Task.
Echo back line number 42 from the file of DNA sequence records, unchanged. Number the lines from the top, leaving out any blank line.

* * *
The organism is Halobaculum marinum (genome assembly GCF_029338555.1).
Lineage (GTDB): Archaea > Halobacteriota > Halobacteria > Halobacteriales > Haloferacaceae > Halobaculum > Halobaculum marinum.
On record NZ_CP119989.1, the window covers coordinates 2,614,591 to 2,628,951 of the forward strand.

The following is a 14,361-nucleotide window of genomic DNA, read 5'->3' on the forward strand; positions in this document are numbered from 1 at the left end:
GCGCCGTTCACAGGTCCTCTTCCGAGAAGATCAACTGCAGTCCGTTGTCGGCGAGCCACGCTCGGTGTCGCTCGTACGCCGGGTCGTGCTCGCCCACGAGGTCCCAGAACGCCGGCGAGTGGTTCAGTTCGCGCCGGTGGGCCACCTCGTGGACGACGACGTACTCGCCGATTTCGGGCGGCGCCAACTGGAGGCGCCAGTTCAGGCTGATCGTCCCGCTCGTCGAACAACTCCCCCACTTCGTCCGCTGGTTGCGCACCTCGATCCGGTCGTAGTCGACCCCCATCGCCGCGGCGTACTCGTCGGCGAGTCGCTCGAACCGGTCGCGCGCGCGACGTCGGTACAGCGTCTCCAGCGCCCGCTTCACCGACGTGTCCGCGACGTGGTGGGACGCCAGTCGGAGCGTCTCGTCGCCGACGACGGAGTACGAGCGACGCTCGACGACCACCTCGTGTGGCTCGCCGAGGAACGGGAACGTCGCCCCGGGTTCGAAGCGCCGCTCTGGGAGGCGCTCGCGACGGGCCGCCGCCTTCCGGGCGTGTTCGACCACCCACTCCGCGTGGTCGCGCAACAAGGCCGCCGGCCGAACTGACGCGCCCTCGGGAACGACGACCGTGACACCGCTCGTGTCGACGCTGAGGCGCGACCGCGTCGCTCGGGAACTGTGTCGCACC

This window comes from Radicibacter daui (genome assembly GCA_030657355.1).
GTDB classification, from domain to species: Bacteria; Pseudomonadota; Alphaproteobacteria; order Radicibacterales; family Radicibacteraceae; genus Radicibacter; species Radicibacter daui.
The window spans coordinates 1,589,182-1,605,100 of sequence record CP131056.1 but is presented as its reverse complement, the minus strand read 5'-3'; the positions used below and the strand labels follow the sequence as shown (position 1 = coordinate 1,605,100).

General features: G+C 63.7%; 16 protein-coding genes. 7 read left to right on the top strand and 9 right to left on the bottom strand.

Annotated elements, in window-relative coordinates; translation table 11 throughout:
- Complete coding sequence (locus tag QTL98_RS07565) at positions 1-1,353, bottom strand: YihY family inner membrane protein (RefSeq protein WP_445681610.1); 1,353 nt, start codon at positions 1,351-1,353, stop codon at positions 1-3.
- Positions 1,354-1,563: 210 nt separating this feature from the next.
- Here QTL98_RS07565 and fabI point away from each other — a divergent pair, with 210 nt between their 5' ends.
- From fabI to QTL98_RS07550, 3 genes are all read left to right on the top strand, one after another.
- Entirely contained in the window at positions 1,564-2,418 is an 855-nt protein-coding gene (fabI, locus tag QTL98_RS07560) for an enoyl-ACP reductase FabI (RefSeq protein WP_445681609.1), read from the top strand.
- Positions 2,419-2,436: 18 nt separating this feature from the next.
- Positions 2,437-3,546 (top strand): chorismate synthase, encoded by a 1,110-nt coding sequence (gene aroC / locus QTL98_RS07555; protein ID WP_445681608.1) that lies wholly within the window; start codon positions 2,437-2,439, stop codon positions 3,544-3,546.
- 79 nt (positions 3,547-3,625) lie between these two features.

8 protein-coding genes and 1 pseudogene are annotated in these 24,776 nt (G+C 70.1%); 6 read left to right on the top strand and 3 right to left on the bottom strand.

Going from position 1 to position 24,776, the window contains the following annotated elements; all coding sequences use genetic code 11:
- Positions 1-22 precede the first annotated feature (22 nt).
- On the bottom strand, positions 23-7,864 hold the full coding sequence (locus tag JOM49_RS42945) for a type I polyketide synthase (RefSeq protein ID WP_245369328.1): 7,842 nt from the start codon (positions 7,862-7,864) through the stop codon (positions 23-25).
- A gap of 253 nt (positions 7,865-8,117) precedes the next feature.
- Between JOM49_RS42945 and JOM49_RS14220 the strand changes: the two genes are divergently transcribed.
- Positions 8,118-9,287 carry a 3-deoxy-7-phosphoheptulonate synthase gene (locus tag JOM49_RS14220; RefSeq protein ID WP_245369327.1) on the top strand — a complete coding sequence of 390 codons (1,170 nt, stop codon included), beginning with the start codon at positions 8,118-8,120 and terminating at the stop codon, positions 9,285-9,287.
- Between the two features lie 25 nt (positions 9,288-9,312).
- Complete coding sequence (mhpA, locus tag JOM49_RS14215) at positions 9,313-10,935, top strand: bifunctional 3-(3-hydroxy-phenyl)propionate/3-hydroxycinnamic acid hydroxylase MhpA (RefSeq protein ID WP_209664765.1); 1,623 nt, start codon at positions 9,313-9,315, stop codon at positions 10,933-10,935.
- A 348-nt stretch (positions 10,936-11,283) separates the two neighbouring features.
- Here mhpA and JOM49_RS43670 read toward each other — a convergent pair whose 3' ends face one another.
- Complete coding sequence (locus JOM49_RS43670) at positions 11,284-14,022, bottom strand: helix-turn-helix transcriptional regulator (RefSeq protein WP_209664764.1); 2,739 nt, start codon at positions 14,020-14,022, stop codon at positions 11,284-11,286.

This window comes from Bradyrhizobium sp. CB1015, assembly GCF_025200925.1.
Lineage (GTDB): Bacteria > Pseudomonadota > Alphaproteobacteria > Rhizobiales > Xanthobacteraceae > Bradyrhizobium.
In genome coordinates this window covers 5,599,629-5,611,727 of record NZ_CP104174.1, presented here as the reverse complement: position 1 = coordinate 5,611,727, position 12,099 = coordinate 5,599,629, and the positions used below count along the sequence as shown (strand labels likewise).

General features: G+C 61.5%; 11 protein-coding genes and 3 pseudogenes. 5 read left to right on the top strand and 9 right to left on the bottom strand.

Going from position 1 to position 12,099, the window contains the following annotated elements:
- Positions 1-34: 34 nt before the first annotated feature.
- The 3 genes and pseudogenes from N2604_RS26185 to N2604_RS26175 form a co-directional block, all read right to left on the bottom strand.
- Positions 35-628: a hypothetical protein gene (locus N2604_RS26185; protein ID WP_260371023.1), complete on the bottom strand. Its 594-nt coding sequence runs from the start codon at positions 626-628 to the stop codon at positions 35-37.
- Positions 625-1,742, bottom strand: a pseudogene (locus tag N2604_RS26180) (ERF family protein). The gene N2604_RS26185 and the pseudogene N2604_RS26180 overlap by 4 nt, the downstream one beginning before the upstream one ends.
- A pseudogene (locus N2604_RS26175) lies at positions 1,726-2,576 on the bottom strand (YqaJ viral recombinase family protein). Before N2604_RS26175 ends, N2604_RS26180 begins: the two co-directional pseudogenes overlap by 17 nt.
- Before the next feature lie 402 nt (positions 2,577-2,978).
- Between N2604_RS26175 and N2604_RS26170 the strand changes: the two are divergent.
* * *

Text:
- Between N2604_RS26175 and N2604_RS26170 the strand changes: the two are divergent.